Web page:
Rule of 72 Formula, Calculate the Time for an Investment to Double

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  • The accuracy of the Rule of 72 depends on several factors, such as the interest rate, the frequency of compounding, and the length of time the investment is held.
  • Another use for the rule is to demonstrate, or estimate, the long-term effects of interest on a loan.
  • The Rule of 72 estimates the time needed to double the value of an investment.
  • For lower annual rates than those above, 69.3 would also be more accurate than 72.[3] For higher annual rates, 78 is more accurate.
  • If you want more control over your investments consider a brokerage that doesn’t charge commission fees, like Charles Schwab or Fidelity.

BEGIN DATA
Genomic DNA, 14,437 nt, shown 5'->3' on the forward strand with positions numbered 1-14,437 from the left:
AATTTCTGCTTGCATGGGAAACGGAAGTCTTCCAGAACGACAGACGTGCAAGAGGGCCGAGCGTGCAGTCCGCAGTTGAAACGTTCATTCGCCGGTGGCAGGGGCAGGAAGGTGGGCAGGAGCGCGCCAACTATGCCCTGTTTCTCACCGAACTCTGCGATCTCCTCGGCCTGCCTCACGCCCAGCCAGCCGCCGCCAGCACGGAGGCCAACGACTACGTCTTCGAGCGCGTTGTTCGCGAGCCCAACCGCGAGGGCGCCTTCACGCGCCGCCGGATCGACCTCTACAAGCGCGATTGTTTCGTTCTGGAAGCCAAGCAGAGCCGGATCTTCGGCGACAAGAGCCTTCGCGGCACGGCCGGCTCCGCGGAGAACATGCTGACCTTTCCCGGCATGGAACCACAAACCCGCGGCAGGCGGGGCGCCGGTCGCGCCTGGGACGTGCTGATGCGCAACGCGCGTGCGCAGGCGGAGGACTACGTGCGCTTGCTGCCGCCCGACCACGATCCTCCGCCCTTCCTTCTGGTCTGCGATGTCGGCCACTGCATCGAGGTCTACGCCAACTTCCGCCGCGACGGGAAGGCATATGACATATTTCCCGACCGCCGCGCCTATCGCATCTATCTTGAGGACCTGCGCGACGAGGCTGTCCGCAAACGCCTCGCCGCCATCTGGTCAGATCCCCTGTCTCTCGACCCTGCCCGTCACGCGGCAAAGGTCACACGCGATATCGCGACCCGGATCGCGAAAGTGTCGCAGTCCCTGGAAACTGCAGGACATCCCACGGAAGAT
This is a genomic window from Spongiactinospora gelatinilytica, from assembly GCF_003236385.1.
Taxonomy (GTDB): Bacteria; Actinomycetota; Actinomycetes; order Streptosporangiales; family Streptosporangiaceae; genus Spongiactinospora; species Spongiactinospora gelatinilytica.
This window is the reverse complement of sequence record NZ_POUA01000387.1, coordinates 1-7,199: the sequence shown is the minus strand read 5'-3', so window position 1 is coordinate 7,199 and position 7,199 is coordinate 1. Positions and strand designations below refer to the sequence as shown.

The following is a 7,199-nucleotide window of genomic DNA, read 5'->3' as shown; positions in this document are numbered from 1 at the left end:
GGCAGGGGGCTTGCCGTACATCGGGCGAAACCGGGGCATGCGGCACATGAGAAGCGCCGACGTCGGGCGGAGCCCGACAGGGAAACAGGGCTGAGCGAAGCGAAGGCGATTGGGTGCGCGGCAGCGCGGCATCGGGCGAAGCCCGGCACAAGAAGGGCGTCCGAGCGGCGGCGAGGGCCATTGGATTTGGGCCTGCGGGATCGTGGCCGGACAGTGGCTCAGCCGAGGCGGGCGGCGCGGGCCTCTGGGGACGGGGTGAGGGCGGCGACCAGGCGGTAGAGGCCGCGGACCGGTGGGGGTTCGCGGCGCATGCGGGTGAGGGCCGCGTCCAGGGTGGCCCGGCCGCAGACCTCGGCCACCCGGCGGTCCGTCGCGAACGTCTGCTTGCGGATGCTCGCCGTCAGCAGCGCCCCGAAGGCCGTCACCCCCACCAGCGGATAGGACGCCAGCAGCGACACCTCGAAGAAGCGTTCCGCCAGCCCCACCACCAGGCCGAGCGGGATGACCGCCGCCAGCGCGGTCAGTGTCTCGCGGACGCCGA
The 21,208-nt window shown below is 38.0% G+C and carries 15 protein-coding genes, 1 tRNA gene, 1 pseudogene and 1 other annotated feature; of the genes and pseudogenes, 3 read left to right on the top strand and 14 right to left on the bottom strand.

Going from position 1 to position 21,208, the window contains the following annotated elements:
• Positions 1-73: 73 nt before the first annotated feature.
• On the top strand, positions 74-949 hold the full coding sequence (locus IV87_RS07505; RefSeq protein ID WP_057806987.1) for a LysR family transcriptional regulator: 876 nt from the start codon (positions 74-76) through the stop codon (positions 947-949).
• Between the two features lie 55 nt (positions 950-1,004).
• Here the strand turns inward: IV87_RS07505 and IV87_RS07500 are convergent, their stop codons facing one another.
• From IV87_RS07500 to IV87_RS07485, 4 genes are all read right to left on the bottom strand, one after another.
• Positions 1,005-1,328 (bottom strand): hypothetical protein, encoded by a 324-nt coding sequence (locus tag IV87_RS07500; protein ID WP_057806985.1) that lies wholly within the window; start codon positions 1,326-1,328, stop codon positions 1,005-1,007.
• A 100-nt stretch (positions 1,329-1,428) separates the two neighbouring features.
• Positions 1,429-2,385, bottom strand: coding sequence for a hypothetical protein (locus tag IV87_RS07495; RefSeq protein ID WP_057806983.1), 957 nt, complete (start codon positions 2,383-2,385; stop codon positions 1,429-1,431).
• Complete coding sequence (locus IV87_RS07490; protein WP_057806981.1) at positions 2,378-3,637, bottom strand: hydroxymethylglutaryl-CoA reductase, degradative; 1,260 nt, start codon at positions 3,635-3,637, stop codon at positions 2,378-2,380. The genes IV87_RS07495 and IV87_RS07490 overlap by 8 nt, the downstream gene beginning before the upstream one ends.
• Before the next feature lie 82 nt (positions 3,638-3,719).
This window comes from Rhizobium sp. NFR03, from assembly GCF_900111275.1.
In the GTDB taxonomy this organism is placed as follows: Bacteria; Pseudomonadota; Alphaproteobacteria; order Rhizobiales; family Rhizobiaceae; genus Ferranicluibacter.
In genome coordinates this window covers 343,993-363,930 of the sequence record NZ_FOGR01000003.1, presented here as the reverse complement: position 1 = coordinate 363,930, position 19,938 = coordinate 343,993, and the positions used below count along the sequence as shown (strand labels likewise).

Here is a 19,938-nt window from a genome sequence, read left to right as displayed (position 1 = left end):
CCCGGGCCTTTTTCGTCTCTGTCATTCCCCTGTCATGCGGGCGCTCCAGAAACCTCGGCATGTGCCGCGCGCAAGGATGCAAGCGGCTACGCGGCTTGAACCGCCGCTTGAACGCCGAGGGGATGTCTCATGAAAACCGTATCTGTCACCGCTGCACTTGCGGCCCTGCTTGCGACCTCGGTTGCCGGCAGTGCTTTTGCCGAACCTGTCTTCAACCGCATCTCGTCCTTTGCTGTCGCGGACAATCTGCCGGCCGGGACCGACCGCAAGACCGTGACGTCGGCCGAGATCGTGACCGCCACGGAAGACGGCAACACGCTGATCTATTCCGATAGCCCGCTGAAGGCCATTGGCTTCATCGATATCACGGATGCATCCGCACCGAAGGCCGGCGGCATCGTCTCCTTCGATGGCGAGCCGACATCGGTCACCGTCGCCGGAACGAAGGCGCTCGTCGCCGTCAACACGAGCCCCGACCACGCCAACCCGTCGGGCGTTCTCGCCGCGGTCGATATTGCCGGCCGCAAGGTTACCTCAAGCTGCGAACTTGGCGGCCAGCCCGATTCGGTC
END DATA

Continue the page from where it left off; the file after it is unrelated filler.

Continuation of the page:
• The Rule of 72 uses the number 72, while the Rule of 73 uses the number 73.

The Rule of 72 can be leveraged in two different ways to determine an expected doubling period or required rate of return. Before investing, it’s always prudent to carry out thorough due diligence to understand the potential risks of any investment and how these risks impact estimated returns. The Rule of 73 is considered to be slightly more accurate than the Rule of 72. This is because it takes into account the effect of compounding more frequently than the rule of 72. The Rule of 73 is also a better estimate of the years it takes for an investment to double when the interest rate is above 10%.